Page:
(Reflections on the lunchtime lecture by Arumugam Manthiram)
To move forward to a world that is completely run by renewable sources we face many challenges. The first obvious hurdle is to create electricity in the first place by a method that is as cheap as by using the more traditional fuels of coal, gas, and oil. The less obvious, but perhaps more immediately applicable challenge is to create an inexpensive way to store large amounts of energy.
In developing a storage method the challenge of providing power when the renewable source is not operating, such as when the sun is not shining or when the wind is not blowing, is overcome. The less obvious benefit and need is the ability to produce power producing facilities that only need to meet the average daily amount of power consumed, instead of the peak.
This means energy storage is of great value even now before the dropping price of renewable energy sources lead to their general adoption. By coupling energy storage with current plants, over-sized equipment or peaking plants will not have to be purchased and maintained for the few hours during the day, and in some cases the few hours per year ( like during peak air conditioning season) when they are needed. Additionally, plants can run more efficiently at a constant rate at cruise speed, rather than being run up to 100% to meet peaks.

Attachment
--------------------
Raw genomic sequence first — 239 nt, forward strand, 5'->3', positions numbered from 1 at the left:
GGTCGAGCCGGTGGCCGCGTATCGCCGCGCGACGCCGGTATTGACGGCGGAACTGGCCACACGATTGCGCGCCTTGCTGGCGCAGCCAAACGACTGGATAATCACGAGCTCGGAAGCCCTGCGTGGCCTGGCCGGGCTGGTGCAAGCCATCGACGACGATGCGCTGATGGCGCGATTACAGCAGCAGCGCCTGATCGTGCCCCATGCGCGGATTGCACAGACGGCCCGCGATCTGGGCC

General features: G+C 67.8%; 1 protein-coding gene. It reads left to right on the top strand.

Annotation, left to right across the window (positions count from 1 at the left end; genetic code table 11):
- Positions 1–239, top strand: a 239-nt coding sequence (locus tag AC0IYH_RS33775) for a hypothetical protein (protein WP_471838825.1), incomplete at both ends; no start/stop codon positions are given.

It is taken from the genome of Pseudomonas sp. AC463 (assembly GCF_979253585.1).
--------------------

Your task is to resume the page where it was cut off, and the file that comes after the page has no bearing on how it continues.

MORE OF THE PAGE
As Dr. Manthiram stated, “Energy will be one of the greatest challenges facing humanity”. Indeed, energy is what drives humanity forward and has been a great motivator of advancement. By working to make the current imperfect systems better, by adding storage, we can make our energy usage cleaner while working to arrive at the time where we are completely powered by renewable sources.